Hikers have been having run-ins with hunters on both Maple Mountain and Mount Tzouhalem leaving many to question just where it’s safe to hike and legal to hunt. (Submitted)

Hikers, hunters clash on local trails

Incidents have occurred on both Maple Mountain and Mount Tzouhalem

Hikers on the local mountains have voiced their concerns over run-ins with hunters on area trails.

Hiker Heather Kaye said her group was on the marked “blue” trail on Maple Mountain earlier this month when they ran into a hunter, complete with face-paint and camouflage, carrying a rifle and a knife.

She said the man was surprised to see people “way out here” but didn’t seem the least bit worried when told he was on a well-established trail and only a half an hour from the Maple Mountain Road parking lot.

“It was for sure an unusual and somewhat frightening incident to encounter somebody who clearly was unaware of where they were and who also didn’t seem very concerned that there were lots of people out and around him,” Kaye said. “I wasn’t clear on the boundaries myself at that point so I didn’t say much…but we decided to cut our hike short because we didn’t feel safe.”

Minutes after they parted ways with the hunter, they heard a shot.

“That was scary,” Kaye recalled. “We all dropped to the ground.”

Say said another woman related she’d also run into the hunter around the same time and was told she shouldn’t be sitting where she was because he could have shot her.

Kaye said they passed yet another group of hikers who were just setting out and stopped to explain the situation. That group opted to skip their hike altogether.

“It’s a safety issue,” Kaye explained.

When she got off the mountain, Kaye reported the encounter to the Municipality of North Cowichan. Staff there directed her to the RCMP, who in turn pointed her at the Conservation Officer’s Service. Nobody could be reached at that office.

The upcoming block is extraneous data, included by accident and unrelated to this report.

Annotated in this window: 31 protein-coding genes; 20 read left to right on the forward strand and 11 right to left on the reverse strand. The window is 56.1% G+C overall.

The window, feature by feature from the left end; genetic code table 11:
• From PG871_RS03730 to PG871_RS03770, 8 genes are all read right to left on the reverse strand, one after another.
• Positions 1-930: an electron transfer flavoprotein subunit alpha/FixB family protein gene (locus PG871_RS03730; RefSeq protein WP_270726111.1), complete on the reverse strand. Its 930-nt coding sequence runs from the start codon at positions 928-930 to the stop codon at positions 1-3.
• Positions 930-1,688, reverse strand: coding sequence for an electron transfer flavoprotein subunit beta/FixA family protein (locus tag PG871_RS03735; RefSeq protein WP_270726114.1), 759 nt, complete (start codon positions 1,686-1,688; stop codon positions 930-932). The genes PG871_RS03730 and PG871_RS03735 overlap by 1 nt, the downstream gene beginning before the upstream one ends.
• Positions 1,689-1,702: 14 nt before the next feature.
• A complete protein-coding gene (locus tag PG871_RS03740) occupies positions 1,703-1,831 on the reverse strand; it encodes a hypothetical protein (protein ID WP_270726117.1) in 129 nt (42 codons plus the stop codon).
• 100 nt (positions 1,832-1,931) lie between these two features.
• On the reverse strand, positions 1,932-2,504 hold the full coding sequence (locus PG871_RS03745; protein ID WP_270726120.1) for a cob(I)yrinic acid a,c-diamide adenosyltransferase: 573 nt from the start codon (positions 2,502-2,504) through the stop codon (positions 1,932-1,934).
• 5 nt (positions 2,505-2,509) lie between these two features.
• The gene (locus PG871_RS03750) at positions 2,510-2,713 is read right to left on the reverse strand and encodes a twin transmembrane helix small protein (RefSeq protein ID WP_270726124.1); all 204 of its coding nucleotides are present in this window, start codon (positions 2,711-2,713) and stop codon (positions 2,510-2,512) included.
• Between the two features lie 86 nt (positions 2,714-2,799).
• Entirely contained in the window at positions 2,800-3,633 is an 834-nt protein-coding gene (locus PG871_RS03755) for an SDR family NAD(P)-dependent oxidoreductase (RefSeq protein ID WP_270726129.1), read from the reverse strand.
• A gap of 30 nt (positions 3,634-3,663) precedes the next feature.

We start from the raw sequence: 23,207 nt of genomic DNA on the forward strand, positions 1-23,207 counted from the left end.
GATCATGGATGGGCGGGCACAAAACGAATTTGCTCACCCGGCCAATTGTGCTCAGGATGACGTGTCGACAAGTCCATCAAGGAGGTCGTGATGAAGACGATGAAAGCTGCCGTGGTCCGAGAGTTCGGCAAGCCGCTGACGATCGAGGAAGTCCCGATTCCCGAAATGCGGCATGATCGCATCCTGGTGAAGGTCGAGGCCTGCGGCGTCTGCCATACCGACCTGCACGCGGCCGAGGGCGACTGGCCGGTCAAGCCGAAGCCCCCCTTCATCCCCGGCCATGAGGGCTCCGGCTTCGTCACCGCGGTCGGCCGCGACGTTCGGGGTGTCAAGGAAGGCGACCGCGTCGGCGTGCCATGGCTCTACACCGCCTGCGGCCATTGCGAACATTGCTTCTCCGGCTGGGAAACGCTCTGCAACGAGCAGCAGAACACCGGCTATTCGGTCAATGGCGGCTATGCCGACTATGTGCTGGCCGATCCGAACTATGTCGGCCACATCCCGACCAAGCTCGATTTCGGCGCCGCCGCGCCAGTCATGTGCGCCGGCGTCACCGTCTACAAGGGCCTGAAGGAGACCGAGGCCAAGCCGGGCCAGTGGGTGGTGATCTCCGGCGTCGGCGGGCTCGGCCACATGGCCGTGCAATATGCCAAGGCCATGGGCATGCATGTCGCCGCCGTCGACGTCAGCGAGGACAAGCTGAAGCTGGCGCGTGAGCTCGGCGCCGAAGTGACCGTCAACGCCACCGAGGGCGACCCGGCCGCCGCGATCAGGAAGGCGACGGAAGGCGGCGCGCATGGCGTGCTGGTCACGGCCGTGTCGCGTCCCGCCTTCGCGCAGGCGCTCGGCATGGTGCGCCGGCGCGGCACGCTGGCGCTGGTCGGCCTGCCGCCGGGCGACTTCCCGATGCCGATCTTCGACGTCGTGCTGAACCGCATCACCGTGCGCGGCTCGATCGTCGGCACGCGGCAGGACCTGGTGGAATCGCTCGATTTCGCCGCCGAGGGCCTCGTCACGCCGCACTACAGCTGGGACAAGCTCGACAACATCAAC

The incident has left her, and others, leery about returning to Maple Mountain.

“I need to do some more investigating but it certainly does make me think twice about using areas that you think are free of potential gun use, particularly with kids and dogs and that kind of thing,” she said. “Maybe there needs to be more signage or more public notices or that sort of thing.”

Kaye said she understands the issue isn’t unique to Maple Mountain either.

Reports of a hunter using a bow and arrow on Mount Tzouhalem have also emerged.

“If this is becoming an increasingly common issue then perhaps there needs to be more public awareness,” Kaye suggested. “I have nothing against hunting and certainly would think that the majority, if not all, of hunters are extraordinarily responsible and are hunting within the proper marked areas and following all of the safety protocols. It’s just when you’ve got someone who is unaware they are in a designated recreation area, that’s not designated for hunting, that’s where the issue lies.”

North Cowichan/Duncan RCMP spokesperson Krista Hobday said despite the perceived threat to public safety, it isn’t a police matter “at this point.”

“… where the boundaries are for hunting is best asked and answered by Conservation,” she said.

The Citizen is waiting on a return call from the B.C. Conservation Service.

North Cowichan Parks and Recreation director Ernie Mansueti said it’s “definitely on the radar to review areas and existing bylaws.”

“The Forest Advisory Committee, at a recent meeting, were reviewing hunting activity within the Municipal Forest Reserve and where firearm and bow discharge is permitted within North Cowichan,” Mansueti noted. “The committee discussed a number of areas within the forestry reserve. Staff and committee members want to meet with the local conservation officer and bring back a recommendation to the committee.”

North Cowichan’s firearms bylaw currently shows Maple Mountain as not permitted for firearms discharge.


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